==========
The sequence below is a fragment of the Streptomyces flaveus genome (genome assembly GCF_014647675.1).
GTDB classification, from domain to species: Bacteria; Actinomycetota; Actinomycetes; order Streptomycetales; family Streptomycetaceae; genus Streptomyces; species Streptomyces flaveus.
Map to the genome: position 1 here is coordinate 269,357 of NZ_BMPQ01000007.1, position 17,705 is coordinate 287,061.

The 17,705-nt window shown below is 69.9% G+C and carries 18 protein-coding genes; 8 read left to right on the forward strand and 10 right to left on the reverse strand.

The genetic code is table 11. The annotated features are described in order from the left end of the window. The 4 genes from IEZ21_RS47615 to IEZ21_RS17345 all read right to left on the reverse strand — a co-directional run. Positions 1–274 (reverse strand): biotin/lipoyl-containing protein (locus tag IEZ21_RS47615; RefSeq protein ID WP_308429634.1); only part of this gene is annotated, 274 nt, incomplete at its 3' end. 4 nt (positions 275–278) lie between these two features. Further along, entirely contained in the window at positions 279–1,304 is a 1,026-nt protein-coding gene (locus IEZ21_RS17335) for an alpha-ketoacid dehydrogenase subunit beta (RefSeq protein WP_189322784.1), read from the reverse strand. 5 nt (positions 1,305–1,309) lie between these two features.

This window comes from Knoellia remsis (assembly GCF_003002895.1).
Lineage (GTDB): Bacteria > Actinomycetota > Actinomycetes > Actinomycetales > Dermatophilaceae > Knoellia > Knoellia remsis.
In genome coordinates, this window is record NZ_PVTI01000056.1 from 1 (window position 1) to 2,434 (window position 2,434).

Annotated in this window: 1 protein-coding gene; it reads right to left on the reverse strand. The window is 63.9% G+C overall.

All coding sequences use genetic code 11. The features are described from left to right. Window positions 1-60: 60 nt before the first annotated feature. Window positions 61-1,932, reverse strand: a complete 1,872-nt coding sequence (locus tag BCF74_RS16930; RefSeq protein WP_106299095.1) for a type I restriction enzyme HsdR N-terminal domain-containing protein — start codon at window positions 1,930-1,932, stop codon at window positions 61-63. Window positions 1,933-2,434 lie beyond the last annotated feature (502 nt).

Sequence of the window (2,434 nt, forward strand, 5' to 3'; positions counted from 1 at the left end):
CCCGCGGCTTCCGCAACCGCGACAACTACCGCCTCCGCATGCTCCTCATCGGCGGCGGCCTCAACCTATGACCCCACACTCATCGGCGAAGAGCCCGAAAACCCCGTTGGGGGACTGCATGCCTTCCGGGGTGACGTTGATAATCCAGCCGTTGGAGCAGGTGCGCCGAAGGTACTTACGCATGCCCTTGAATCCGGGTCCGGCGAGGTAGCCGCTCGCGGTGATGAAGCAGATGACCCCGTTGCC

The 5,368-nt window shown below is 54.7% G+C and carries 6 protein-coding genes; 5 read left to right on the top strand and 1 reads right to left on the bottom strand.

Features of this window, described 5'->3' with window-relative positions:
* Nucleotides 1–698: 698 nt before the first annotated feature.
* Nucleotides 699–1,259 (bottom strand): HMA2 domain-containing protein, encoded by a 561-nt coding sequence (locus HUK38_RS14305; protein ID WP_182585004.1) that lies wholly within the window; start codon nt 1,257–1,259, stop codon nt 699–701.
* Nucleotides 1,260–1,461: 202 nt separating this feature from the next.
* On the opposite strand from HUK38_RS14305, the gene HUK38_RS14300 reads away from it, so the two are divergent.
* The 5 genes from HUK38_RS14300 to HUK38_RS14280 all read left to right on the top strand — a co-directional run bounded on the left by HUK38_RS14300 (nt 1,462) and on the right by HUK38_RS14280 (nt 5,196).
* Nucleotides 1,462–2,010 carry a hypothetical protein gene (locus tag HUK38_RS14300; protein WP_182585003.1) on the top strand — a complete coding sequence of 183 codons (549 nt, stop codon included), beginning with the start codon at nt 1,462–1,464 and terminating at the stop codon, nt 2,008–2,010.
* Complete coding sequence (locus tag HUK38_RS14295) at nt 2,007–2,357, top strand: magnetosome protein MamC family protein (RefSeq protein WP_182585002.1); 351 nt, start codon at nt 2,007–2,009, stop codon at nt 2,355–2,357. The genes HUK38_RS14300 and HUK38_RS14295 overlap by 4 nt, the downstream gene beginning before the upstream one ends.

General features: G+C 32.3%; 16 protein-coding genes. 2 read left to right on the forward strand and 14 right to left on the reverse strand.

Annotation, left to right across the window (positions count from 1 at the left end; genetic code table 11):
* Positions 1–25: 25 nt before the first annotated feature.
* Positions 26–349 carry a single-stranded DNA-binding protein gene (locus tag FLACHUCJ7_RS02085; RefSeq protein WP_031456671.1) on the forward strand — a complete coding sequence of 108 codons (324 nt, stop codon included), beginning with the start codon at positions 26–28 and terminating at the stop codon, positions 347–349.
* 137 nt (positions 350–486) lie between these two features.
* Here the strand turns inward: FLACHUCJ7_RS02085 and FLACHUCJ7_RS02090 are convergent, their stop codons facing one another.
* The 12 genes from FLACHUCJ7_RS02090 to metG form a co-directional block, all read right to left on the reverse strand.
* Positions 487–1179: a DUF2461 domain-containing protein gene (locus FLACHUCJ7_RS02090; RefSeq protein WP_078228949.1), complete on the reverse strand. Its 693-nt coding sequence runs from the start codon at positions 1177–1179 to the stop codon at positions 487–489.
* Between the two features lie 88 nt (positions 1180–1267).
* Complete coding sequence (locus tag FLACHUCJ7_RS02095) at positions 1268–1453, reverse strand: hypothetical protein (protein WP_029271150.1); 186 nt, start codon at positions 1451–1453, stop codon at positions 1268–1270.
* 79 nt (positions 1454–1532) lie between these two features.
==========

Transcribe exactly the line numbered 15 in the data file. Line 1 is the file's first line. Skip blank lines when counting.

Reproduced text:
* Nucleotides 1–698: 698 nt before the first annotated feature.